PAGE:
While most of the training offered by DSFI, Inc. is given in fast, complex, high-flying aircraft, the heart and soul of our training regimen is the training we give in aircraft that have the little wheel in the back. Conventional geared, tailwheel, or taildragger. Call it what you will, flying these types of aircraft will redefine what flying is all about for most pilots.
The reasons that people elect to fly tailwheel aircraft are numerous, but all are valid. For some, it affords the ability to fly low and slow, allowing one to “smell the roses”. For others it is the only type of aircraft that can access remote or rough surfaced runways. For some it brings their mentality back to an earlier age of aviation when flying was not about ATC, and GPS, autopilots, TFRs and FARs, but about stick and rudder skills and being totally connected in a visceral way to the aircraft being flown. No matter what your reason…learning to fly a tailwheel aircraft will make you a better pilot! In fact the AVEMCO Insurance Company is so convinced of this that they offer a 5% discount, to those pilots that insure with them, that obtain tailwheel training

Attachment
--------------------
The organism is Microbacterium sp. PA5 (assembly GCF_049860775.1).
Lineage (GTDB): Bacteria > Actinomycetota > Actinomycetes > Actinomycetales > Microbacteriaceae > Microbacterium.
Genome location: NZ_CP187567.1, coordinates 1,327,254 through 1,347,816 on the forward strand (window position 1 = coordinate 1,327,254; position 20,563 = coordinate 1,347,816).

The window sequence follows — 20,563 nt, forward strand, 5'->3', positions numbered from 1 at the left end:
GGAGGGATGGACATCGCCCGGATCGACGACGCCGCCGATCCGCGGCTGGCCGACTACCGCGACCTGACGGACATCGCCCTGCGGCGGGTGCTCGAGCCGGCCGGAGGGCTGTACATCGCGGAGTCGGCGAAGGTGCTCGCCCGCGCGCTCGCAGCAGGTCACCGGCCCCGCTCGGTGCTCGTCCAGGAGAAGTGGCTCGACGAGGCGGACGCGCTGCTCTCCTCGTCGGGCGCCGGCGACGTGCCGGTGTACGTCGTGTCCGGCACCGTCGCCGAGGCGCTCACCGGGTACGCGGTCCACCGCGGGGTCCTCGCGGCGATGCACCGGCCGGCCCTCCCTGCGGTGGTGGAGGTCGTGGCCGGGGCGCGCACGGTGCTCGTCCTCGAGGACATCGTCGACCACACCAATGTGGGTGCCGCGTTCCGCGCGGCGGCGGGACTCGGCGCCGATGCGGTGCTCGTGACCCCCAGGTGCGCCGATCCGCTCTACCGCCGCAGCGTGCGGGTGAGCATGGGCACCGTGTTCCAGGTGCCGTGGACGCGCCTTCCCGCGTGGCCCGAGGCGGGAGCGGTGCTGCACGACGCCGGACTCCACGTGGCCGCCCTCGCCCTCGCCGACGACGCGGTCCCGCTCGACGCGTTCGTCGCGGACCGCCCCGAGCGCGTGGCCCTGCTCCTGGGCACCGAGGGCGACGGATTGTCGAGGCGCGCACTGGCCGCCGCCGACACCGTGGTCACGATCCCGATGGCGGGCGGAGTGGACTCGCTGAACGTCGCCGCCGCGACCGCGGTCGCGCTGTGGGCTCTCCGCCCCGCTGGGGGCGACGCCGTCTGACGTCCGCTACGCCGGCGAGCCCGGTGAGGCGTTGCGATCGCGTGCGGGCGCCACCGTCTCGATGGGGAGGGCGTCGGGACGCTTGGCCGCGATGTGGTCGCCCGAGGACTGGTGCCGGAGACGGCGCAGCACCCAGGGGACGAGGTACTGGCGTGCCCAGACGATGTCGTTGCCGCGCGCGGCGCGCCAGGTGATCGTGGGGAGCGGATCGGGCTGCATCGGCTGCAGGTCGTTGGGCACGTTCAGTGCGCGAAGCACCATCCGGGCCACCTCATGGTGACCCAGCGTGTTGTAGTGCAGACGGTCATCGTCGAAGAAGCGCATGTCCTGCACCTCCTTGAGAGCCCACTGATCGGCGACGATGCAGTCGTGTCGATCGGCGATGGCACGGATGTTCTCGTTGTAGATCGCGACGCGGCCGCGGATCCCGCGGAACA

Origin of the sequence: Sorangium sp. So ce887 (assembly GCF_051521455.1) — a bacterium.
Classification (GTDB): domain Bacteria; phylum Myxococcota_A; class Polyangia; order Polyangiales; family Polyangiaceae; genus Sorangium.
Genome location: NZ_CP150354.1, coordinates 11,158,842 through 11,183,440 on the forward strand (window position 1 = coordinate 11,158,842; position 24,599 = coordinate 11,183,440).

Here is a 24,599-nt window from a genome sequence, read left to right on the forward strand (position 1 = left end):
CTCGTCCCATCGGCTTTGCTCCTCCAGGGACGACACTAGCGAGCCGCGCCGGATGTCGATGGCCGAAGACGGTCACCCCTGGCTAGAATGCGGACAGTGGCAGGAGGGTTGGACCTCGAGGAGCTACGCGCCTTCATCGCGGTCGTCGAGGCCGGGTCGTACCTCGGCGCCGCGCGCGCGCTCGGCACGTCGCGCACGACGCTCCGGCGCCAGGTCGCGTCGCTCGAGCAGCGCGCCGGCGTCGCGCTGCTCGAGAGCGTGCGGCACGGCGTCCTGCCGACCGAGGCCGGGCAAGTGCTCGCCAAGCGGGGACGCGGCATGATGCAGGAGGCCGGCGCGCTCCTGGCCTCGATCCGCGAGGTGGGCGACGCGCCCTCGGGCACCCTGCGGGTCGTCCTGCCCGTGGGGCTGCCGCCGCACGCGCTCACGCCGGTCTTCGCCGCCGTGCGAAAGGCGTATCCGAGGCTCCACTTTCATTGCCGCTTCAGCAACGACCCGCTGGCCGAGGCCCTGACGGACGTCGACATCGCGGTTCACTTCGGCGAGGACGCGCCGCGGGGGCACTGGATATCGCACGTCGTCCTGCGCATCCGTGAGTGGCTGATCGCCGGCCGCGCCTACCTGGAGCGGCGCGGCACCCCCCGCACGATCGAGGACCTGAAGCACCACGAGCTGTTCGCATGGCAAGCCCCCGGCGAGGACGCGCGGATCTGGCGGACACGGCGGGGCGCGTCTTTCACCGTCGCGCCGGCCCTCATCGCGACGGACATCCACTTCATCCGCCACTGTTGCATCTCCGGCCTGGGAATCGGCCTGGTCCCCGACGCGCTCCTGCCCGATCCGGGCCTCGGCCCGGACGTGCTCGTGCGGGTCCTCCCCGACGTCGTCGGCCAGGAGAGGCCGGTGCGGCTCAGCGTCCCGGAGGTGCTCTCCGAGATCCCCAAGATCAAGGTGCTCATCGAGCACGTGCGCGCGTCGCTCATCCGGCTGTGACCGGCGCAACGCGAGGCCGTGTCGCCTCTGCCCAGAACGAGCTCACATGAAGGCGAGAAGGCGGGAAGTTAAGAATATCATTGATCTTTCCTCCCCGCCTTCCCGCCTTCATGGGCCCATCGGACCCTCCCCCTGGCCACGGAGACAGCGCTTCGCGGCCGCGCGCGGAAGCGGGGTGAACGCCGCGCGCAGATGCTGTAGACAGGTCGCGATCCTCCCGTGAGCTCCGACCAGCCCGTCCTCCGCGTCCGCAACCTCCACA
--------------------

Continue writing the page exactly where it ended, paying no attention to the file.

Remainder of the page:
It is said that when “flying” a tailwheel airplane you are not done flying until the engine is shut down and the tiedown ropes are attached, and we will attest to that. Some of the most important lessons to be learned in a taildragger are those lessons on the ground, especially when the wind is blowing. In a tailwheel aircraft the center of gravity is located behind the main gear, not in front of it as in tricycle geared aircraft. This rearward CG aids and abets any crosswind to try and make the aircraft swap ends when it is on the ground.The way we keep this from happening is by deft use of our feet on the rudder pedals.
Learning to fly tailwheel aircraft will not only awaken your feet on the ground but in the air as well. Most tailwheel aircraft have large ailerons and when they are deflected (to roll into or out of a turn) they create more adverse yaw than your average tri-gear. If your feet have atrophied from flying with them flat on the floor (perhaps you fly an airplane with interconnected ailerons and rudders like the Malibu or Bonanza), flying a taildragger will wake them back up.
At DSFI, Inc. we offer tailwheel transition training in a 1947 Piper Super Cruiser (PA-12). For most pilots of average skills the training will take approximately 5 – 10 hours, before sufficient proficiency is gained for the tailwheel endorsement.
The training will include:
The rate for this training is $170.00 per hour for dual instruction. Insurance restrictions prevent us from renting the aircraft, therefore we cannot offer solo flights. However, even if you never fly a tailwheel aircraft again, the skills that you will learn from us flying conventional geared aircraft will go a long way towards making you a much better pilot!